The Prime Minister’s Office, responding to the GBPA release last night, countered by sticking to its position that Free- port’s quasi-governmental authority is not living up to its obligations under the Hawksbill Creek Agreement which has forced the Government - via the Bahamian taxpayer - to step in and incur costs totalling hundreds of millions of dollars that must now be reimbursed.

Accusing the GBPA and its owners of seeking to “muddy the waters”, it added: “The Grand Bahama Port Authority has distinct obligations under the Hawksbill Creek Agreement. Those obligations have not been met, and suffering in Freeport is widespread.

“The people of The Bahamas have been paying the bill for services that are legally the responsibility of the Port Authority. Acting under the law, the Government is seeking reimbursement on behalf of the Bahamian people.”

The Prime Minister’s Office confirmed that the PricewaterhouseCoopers (PwC) accounting firm helped determine that the Government was owed $357m by the GBPA for the financial years 2018 to 2022, based in clause 1(5) (c ) of the Hawksbill Creek Agreement.

This, it said, “requires the Port Authority to reimburse the Government within 30 days of the presentation of a detailed account of the costs associated with providing services and infrastructure which are the legal responsibility of GBPA... Attempts to distract or muddy the waters do not change the legal obligations of the Port Authority. The people of The Bahamas cannot bear their burdens any longer”.

The GBPA, though, sought to blame Freeport’s economic woes on the Government. “The Port Authority has been systematically handcuffed by central government policies and legislation over decades that prevent the Port Authority from being the one-stop-shop that the Hawksbill Creek Agreement intended, and which other international ‘free port’ areas around the world enjoy,” it argued.

“As a result, ease of doing business in the Port area has been severely eroded, which has reduced its competitive advantage and the continuing loss of opportunity for The Bahamas has been enormous.

“Freeport’s tax contribution to the central government could have been much greater still if government worked with Port Authority rather than against it. Such a partner- ship would be magically transformative and benefit The Bahamas as a whole.”

The GBPA continued: “As it stands, the share-holders have found it necessary to regularly subsidise the Port Authority in the management of the city from their own pockets to the tune of many millions of dollars each year. Despite this, the economy and standard of living in the Port area remains better than the central government managed areas of West End and East Grand Bahama.

“This claim has sadly created uncertainty for the investment climate of Grand Bahama, which has the potential to undermine the economy as it is just beginning its resurrection from a series of devastating hurricanes, most recently, the hugely destructive Dorian, as well as the COVID-19 pandemic.

“Central government’s co-operation is required. Continued hostility towards the shareholders of the Port Authority is counter-productive and unnecessary. Again, we urge central government to withdraw its unjustified claim and let us jointly resolve the issues in good faith. This is what the residents, licensees and investors in the Port Area deserve.”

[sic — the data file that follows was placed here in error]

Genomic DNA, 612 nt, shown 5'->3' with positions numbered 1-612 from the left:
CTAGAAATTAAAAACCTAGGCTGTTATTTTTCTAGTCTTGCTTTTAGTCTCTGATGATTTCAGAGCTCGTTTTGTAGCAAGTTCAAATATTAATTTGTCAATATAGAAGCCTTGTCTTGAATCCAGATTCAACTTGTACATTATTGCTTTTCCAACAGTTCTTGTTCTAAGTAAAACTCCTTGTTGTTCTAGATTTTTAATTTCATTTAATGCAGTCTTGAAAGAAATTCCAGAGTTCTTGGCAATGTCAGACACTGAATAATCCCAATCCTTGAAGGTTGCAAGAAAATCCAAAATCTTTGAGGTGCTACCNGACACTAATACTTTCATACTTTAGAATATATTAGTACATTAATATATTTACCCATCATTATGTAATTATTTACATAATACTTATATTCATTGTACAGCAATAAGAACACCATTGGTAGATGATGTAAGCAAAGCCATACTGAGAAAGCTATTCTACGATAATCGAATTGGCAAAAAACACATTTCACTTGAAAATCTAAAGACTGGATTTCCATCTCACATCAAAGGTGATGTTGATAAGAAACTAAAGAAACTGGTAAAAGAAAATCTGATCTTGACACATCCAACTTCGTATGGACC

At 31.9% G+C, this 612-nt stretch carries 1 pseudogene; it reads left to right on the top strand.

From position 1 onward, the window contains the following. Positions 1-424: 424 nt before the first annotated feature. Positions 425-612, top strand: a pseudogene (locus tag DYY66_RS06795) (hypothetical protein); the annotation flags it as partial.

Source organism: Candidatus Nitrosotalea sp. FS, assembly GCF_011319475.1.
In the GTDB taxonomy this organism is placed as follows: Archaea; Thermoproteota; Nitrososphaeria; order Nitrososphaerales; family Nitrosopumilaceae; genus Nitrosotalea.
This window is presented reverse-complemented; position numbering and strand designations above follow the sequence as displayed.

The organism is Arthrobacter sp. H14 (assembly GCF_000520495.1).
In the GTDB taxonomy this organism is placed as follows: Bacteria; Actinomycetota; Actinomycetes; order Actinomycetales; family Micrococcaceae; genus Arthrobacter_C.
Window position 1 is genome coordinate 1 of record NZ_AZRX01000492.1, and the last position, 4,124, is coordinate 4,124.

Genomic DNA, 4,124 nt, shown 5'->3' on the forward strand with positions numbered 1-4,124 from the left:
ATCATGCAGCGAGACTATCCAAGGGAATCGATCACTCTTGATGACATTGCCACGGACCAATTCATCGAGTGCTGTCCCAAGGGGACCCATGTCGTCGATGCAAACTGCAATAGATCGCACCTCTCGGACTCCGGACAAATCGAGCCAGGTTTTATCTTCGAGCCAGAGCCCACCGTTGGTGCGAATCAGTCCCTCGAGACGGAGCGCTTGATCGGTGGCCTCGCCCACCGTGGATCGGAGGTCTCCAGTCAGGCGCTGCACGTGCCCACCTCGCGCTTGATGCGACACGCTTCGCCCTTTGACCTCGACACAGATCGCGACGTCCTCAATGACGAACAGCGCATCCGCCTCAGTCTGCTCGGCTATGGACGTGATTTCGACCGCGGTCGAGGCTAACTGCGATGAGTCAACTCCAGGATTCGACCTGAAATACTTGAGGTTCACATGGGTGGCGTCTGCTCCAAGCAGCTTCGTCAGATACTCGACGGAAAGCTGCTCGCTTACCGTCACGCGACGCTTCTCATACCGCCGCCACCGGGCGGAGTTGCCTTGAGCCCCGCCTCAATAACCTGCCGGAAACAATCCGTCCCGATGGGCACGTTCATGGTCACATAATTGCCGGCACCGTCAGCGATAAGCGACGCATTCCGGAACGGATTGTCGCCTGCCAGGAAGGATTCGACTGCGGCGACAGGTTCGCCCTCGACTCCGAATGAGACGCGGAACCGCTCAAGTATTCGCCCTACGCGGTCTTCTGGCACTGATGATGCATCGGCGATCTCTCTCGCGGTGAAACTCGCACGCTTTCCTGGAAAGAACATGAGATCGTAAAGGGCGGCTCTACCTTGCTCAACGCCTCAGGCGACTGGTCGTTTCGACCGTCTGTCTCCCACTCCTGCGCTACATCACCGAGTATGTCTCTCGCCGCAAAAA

Comments

moncurcool 1 month, 2 weeks ago

“This claim came on the heels of a recent proposal by government to purchase the whole Port group (which owns the Port Authority) from its current shareholders at a considerable discount - a proposal that was carefully considered in good faith, but ultimately declined,” Freeport’s quasi-governmental authority argued.

“Having been disappointed in its attempt to purchase the Port group outright, it appears the Government is attempting to force its desired out- come by other means. This unfortunate turn of events will no doubt prove hugely damaging to the economy of Freeport and devastating to investor confidence in Grand Bahama and The Bahamas as a whole.

Now the cat is out of the bag. These dudes not just trying to put their hand in the cookie jar, they trying to run off with the whole jar.

Government is wrong on this one. No way the government puts more into Freeport than it gets out.

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TimesUp 1 month, 2 weeks ago

As a GBPA licensee I can attest that my biggest hurdle in doing business in Freeport is the Government, and its departments and ministries.

Not all licensee's will want to keep the current owners, but I can guarantee that none would prefer government control.

It has long been the feeling that the government cannot allow Freeport to succeed, the optics wouldn't look good for them.

The issue the government now faces is that they have laid their cards on the table. Any forward thinking individual can see their end game. A succesfull legal case means government take over. No private company will buy the port knowing that they face 300 million dollars of expense every 5 years.

This move will force the licensee's to stand behind the port or risk their future to the very same government that has sought to destroy them.

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birdiestrachan 1 month, 1 week ago

Why would the GBPA want to fight the Government instead of trying to work with the Government as for this theme song about East end and west end they are both beautiful settlements,, Freeport was not planed for Bahamians , the huge gates at eight mile rock and Pinder point and the beaches it was akin to what happened in South Africa Bahamians would be pushed into certain areas, now their day of accounting has come, GBPA did not even rebuild the airport and they so love the people, of Freeport